Georgia has now set its sights on the same target.
Secretary-General de Hoop Scheffer told reporters after a meeting with Georgian Prime Minister Zurab Noghaideli today that the country's eventual membership is assured. But he suggested it might be a matter of more than a few years.
"Needless to say that NATO's door is open," de Hoop Scheffer said. "Needless to say that NATO will support Georgia wherever it needs assistance in implementing those difficult, difficult reforms. We realize there is a long, long way to go, but NATO is ready to assist."
Officials say there is widespread support within NATO for Georgia's membership -- and that, most importantly, the United States appears to support the idea. However, they say, it is far too early to speak of timing.
This was reiterated by de Hoop Scheffer, who said there are "not dates or timelines" as yet, adding that everything depends on the speed of reforms in Georgia.
Noghaideli appeared content today with the broad support he received at the meeting with the 26 NATO ambassadors.
"It was a very important day for us we have presented our policies to NATO [North Atlantic] council," Noghaideli said. "The door to NATO is open for us, that's the most important thing. It has also been mentioned that no third country should be allowed to veto Georgia's NATO aspirations and that's another very important thing for us."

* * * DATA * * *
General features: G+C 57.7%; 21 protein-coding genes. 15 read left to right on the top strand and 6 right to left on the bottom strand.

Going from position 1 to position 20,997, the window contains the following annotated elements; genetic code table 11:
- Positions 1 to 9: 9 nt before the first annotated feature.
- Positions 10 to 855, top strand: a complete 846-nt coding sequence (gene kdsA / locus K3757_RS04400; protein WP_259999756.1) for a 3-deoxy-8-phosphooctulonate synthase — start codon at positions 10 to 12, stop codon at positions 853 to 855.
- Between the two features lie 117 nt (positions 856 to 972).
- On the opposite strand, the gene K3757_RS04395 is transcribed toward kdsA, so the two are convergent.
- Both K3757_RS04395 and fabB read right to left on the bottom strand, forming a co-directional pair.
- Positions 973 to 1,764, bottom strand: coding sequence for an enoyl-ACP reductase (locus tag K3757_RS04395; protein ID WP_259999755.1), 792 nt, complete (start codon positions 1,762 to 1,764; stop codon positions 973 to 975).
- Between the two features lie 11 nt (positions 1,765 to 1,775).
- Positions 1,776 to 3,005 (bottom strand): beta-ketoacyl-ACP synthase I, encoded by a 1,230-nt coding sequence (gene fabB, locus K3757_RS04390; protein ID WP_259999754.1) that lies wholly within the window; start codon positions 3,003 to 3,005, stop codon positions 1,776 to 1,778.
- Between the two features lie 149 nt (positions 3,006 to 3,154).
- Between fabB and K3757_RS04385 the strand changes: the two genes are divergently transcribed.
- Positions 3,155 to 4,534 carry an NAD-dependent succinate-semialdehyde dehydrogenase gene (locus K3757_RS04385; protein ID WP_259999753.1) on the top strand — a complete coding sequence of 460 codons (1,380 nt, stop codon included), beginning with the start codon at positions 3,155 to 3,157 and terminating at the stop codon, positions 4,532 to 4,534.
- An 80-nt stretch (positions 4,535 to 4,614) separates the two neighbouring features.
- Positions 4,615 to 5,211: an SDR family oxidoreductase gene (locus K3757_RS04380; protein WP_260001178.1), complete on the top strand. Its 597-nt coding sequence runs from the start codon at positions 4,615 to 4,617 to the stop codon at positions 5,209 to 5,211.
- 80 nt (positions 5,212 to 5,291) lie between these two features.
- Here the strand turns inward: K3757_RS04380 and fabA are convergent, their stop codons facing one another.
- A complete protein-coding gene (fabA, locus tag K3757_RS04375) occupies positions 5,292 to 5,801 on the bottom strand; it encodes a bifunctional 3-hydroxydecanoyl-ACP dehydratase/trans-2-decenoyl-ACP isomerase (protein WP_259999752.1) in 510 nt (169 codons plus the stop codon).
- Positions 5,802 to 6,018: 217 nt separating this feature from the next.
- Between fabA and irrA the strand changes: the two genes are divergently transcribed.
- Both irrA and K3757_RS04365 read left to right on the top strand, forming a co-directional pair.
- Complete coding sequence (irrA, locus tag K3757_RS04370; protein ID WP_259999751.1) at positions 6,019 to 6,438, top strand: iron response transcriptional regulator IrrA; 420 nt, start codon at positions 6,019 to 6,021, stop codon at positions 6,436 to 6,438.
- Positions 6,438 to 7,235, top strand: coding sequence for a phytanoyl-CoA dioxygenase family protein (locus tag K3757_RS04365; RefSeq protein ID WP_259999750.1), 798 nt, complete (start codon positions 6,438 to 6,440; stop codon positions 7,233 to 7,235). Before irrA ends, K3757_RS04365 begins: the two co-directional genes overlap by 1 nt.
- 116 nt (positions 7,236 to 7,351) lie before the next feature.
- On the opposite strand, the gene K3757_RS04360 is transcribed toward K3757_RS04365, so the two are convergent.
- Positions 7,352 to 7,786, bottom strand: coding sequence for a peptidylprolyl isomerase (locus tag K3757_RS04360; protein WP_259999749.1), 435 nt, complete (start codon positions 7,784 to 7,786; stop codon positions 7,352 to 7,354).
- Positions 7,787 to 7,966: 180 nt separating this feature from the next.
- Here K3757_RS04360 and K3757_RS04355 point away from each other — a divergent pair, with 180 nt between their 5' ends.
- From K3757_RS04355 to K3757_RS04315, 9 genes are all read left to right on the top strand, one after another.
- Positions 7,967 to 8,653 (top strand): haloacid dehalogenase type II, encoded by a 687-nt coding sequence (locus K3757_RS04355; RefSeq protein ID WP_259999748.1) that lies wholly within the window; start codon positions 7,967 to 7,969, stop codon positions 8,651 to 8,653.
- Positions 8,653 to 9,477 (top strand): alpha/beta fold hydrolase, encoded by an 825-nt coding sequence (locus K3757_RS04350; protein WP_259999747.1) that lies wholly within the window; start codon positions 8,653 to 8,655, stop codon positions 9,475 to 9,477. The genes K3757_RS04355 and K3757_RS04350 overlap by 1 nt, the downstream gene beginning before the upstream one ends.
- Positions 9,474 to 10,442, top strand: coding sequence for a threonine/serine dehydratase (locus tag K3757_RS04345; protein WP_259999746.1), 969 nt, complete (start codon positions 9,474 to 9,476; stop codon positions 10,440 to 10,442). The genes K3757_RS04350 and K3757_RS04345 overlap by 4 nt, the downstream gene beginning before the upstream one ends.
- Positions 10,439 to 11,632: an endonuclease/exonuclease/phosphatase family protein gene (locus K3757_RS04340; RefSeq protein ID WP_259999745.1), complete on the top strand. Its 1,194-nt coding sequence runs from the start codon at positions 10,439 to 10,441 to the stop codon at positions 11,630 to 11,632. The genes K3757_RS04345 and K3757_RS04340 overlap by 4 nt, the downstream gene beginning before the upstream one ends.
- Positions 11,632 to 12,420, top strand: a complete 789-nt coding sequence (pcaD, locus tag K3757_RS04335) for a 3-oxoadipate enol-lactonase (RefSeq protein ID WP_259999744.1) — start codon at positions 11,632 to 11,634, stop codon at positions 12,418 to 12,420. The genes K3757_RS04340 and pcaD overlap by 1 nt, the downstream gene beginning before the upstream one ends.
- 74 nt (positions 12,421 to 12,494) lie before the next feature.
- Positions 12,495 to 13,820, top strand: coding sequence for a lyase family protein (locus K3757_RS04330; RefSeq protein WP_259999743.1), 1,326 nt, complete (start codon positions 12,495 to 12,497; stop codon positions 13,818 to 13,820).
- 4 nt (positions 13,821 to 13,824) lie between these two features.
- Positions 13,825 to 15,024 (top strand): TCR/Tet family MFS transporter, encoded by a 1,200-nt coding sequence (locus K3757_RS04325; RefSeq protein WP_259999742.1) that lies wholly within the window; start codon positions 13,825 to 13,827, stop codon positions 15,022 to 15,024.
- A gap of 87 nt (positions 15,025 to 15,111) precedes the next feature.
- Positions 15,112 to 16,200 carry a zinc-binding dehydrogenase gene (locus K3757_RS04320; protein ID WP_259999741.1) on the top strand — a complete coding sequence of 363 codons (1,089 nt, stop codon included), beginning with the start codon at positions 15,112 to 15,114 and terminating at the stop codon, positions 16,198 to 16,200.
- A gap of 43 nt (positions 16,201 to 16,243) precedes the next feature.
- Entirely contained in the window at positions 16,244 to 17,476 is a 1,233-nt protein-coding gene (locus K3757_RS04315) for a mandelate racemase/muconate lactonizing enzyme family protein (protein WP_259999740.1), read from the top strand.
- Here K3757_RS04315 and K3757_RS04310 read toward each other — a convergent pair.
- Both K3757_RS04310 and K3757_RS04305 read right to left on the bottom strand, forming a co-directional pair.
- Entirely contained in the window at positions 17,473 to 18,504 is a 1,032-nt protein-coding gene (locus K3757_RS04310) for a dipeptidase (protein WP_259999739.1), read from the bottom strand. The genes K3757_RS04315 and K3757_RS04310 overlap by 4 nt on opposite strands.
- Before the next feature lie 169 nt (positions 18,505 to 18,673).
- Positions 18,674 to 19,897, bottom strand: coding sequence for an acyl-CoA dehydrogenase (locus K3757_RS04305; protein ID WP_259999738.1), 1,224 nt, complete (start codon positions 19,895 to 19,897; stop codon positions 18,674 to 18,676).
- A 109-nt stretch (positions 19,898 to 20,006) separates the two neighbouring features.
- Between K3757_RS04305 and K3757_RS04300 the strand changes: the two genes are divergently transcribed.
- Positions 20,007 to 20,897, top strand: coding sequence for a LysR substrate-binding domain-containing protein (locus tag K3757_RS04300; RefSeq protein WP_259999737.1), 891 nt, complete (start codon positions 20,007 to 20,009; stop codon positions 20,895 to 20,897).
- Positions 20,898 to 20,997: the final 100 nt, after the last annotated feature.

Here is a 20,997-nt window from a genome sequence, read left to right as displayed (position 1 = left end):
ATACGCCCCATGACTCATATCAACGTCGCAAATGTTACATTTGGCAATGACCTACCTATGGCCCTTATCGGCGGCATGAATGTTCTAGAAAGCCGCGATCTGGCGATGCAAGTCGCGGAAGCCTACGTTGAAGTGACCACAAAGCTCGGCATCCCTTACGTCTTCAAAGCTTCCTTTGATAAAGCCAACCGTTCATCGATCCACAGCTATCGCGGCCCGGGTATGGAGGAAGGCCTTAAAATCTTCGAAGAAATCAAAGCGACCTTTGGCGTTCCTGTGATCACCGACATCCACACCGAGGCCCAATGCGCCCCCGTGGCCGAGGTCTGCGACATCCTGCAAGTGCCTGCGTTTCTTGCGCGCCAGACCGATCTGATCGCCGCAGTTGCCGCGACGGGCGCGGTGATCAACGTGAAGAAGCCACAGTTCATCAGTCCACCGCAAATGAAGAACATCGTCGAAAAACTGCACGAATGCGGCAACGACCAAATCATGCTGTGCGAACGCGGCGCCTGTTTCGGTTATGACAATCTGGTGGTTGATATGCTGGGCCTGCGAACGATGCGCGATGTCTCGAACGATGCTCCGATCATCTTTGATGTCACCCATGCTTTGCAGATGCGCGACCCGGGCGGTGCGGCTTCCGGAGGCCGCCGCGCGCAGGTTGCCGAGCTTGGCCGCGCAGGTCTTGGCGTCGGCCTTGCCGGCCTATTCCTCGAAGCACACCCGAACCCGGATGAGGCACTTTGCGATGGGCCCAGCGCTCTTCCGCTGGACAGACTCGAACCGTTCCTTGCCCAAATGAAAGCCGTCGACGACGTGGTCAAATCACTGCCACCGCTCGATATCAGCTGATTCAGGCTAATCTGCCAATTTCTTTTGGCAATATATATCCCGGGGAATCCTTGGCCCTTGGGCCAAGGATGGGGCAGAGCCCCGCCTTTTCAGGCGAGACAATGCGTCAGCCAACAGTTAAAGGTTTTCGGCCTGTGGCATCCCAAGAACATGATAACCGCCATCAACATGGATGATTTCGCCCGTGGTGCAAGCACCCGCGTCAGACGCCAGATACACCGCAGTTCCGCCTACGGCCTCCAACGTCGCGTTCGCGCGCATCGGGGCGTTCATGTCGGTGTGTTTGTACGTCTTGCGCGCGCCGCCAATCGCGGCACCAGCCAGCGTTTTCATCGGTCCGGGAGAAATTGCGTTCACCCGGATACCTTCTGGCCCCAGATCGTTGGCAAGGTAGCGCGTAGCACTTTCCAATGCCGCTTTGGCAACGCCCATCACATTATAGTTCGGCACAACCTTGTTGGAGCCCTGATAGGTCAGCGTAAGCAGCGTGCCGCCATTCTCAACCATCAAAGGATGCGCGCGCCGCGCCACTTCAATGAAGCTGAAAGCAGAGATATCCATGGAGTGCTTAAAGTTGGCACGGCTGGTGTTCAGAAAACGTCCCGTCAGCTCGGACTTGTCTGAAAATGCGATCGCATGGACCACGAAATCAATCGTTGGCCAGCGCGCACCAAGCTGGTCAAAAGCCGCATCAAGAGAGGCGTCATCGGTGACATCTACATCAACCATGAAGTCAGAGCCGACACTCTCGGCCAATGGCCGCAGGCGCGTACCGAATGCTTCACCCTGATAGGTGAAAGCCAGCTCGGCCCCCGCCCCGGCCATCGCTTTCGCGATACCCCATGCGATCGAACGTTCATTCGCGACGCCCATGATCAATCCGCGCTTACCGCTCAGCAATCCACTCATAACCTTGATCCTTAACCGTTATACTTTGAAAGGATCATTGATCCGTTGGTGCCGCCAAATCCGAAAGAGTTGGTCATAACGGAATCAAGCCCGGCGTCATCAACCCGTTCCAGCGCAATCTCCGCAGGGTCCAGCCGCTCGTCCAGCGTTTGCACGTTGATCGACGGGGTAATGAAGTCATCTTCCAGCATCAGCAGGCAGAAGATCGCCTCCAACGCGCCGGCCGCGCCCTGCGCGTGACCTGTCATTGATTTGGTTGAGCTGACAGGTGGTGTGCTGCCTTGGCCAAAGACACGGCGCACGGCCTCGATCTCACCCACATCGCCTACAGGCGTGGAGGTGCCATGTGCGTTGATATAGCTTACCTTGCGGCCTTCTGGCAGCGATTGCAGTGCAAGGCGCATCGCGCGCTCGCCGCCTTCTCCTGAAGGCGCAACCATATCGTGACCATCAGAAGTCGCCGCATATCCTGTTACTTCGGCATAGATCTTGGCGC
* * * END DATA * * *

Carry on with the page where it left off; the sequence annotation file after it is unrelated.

Officials at NATO headquarters have always made clear that the decision to offer membership to any country is a political one, taken by the allied governments -- and this is where Georgia, in this instance, must focus its lobbying effort.
The role of NATO headquarters in Brussels is to guide applicants in their reforms. De Hoop Scheffer today indicated that defense reforms in Georgia still face a "long and winding road."
Georgia's reform program is currently conducted within the framework of a so-called Individual Partnership Action Plan. The country is eager to proceed to the next level and become the beneficiary of a Membership Action Plan as early as next year.
However, the country's politicians acknowledge that apart from defense reforms, the unresolved conflicts in South Ossetia and Abkhazia also present a formidable obstacle.
Secretary-General de Hoop Scheffer repeated the alliance's long-term position -- that it has no plans to get involved in efforts to resolve either conflict.
"As you know NATO is not looking for a role in that process," de Hoop Scheffer said. "I, we, discuss South Ossetia, it is the OSCE, and I know that the prime minister has presented proposals to the permanent council of the OSCE in Vienna. NATO is following this, of course, with interest, but NATO is not seeking a direct role in the process."
De Hoop Scheffer repeatedly praised Georgia as an "exporter of security," referring to the country's participation in NATO-led operations in Afghanistan and Kosovo, as well as in Iraq. He also confirmed that Tbilisi has offered to make as yet officially unspecified contribution to NATO's naval operation Active Endeavor in the eastern Mediterranean.
Earlier this year, Russia and Ukraine also offered similar assistance.